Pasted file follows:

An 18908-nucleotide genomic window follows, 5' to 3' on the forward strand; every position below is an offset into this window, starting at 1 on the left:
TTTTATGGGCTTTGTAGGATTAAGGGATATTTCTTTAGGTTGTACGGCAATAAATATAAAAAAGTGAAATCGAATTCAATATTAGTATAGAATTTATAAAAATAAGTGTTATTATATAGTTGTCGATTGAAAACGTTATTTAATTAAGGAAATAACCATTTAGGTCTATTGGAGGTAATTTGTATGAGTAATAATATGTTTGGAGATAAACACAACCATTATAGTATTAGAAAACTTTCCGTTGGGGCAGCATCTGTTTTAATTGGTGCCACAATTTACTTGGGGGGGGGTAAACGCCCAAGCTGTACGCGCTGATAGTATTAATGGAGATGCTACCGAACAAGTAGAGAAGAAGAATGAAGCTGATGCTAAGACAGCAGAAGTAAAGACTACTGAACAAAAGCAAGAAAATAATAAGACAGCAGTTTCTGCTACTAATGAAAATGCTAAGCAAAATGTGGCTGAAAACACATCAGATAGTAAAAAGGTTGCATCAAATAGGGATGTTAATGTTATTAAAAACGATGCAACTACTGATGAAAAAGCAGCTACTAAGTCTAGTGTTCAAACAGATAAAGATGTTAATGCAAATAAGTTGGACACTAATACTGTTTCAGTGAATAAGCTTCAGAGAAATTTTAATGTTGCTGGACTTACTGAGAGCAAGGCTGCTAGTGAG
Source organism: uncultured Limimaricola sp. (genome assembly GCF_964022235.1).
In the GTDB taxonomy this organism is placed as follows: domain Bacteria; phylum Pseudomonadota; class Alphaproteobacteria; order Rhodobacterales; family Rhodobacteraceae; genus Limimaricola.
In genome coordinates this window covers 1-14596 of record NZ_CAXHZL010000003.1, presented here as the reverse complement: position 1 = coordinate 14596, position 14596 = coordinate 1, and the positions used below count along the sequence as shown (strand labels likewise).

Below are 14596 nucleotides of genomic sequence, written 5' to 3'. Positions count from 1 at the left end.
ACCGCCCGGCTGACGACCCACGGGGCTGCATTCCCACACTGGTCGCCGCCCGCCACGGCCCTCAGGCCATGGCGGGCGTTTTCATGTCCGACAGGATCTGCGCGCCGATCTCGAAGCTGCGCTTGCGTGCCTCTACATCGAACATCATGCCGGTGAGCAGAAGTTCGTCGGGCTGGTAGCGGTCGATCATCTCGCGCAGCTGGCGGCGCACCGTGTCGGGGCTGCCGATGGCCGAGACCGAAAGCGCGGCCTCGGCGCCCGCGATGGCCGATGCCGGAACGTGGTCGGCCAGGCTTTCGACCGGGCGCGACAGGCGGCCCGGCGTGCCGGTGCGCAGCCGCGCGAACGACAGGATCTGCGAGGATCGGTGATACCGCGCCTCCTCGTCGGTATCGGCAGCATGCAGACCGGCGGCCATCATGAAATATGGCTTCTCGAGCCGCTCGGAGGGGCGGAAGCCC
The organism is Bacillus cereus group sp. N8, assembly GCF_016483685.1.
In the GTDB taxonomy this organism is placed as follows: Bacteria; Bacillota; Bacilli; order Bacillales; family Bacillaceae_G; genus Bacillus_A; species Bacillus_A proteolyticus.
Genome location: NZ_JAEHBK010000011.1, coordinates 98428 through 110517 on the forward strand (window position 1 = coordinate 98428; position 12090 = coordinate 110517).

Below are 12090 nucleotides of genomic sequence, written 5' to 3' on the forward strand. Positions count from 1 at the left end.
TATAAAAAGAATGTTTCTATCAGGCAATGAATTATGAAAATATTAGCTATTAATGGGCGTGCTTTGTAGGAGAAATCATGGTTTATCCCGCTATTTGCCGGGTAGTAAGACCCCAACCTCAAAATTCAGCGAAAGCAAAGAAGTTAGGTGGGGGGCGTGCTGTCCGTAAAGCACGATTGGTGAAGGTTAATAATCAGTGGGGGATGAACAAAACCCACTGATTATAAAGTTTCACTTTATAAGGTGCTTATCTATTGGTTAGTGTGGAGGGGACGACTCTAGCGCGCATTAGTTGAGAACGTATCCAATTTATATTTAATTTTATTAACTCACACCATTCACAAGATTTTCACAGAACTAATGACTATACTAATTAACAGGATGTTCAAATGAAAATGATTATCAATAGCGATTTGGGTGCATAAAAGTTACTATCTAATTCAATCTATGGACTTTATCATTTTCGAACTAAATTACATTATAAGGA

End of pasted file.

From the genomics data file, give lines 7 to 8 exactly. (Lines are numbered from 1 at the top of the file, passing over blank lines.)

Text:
ACCGCCCGGCTGACGACCCACGGGGCTGCATTCCCACACTGGTCGCCGCCCGCCACGGCCCTCAGGCCATGGCGGGCGTTTTCATGTCCGACAGGATCTGCGCGCCGATCTCGAAGCTGCGCTTGCGTGCCTCTACATCGAACATCATGCCGGTGAGCAGAAGTTCGTCGGGCTGGTAGCGGTCGATCATCTCGCGCAGCTGGCGGCGCACCGTGTCGGGGCTGCCGATGGCCGAGACCGAAAGCGCGGCCTCGGCGCCCGCGATGGCCGATGCCGGAACGTGGTCGGCCAGGCTTTCGACCGGGCGCGACAGGCGGCCCGGCGTGCCGGTGCGCAGCCGCGCGAACGACAGGATCTGCGAGGATCGGTGATACCGCGCCTCCTCGTCGGTATCGGCAGCATGCAGACCGGCGGCCATCATGAAATATGGCTTCTCGAGCCGCTCGGAGGGGCGGAAGCCC
The organism is Bacillus cereus group sp. N8, assembly GCF_016483685.1.